completed similar projects. He also designed and wrote Lab1 and Lab2.
       -Rebecca Hansen also created several components needed for the final design
       along with researching components to add to Protel’s library and general research
       for components compatible with the PowerPC.

Design Process
In designing the various subsystems for our project, we have researched each component
in order to find out how it worked and its pin settings. This was mainly done by
searching the manufacturers’ web sites for the technical specifications documents for
each component.

After obtaining this information, we designed the component and its subsystem in Protel,
including connections to the buses and other subsystems. Once this was complete, we
designed the footprint for the component in order to place it on the PCB.

Now that we have received our physical components, we plan to begin assembly of the
subsystems on breadboards in order to verify that they will all work correctly as
designed. Once the subsystems have all been tested, we will test our overall design to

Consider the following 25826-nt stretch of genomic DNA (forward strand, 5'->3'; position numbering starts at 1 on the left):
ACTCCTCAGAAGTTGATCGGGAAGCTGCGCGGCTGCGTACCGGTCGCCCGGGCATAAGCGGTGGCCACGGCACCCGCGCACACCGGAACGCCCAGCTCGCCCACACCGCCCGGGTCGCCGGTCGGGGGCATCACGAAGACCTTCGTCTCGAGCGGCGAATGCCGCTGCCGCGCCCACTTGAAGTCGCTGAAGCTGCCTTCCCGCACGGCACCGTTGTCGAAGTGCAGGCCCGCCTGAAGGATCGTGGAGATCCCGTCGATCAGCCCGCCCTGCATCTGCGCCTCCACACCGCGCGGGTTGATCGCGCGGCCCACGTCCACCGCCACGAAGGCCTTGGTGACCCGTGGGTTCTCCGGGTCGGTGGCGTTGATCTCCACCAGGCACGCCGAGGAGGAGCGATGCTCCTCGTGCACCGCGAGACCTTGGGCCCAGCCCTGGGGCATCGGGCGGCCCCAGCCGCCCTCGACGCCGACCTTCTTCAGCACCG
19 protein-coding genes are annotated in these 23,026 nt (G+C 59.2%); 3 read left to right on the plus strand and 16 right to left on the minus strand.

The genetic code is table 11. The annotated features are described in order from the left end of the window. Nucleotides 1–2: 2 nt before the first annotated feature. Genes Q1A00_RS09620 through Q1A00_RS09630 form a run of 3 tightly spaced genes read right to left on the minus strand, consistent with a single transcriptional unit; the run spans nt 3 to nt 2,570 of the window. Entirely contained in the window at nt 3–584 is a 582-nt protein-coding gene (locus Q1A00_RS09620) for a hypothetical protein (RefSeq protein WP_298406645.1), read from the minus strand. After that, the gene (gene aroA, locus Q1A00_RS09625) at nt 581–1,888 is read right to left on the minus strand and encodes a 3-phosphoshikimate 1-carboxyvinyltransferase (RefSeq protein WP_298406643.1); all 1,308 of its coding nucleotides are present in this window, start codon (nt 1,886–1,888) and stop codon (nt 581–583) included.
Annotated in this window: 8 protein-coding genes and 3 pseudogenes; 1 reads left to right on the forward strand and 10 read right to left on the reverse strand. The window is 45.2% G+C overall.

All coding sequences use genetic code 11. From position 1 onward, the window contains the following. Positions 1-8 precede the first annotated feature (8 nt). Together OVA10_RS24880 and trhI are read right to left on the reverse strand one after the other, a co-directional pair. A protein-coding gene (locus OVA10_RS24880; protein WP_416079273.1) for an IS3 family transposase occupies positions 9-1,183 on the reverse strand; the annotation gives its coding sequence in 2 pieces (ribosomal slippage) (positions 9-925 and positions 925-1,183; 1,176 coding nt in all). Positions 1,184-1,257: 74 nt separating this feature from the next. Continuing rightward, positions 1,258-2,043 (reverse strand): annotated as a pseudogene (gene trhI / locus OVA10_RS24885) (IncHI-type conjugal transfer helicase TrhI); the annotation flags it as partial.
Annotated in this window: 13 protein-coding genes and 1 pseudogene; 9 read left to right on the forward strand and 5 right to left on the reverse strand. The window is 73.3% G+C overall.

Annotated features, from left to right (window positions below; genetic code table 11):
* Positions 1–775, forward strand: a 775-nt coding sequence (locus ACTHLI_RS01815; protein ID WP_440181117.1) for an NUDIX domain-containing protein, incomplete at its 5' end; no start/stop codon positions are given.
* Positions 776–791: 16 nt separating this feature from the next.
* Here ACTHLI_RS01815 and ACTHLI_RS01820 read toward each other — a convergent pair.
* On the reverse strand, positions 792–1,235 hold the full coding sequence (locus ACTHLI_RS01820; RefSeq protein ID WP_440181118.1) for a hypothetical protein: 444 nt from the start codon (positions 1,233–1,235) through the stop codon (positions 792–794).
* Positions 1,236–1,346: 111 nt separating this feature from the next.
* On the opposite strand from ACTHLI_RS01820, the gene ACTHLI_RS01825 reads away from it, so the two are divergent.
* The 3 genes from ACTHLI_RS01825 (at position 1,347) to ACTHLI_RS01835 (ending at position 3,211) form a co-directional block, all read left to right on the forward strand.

ensure that it will work correctly before we send the PCB to be fabricated.
The only major modification we made to the design was the removal of the ISA interface
that was on the edge of the card. We may still need to use the bus itself to run our one-
chip networking solution, but our board will not be able to be used as an ISA device, as
were the projects in Florida.

Completed Research
All components necessary for the project have been researched and the ones compatible
with the 403GCX ordered. Protel was thoroughly researched to determine available
functions and capabilities. The reset, under-voltage, clock divider, CPU, power
regulator, and critical interrupt circuits have been designed and implemented in Protel.

In working on our project, we did come across a few stumbling blocks. First of all, the
Protel design package was not as easy to use as we first thought it would be, and the
documentation that came with it was inadequate. We eventually found a tutorial on the
web that helped somewhat, but we still had some trouble. We solved this problem by
contacting Jeff Webb, the TA from a previous project group. He was able to tell us what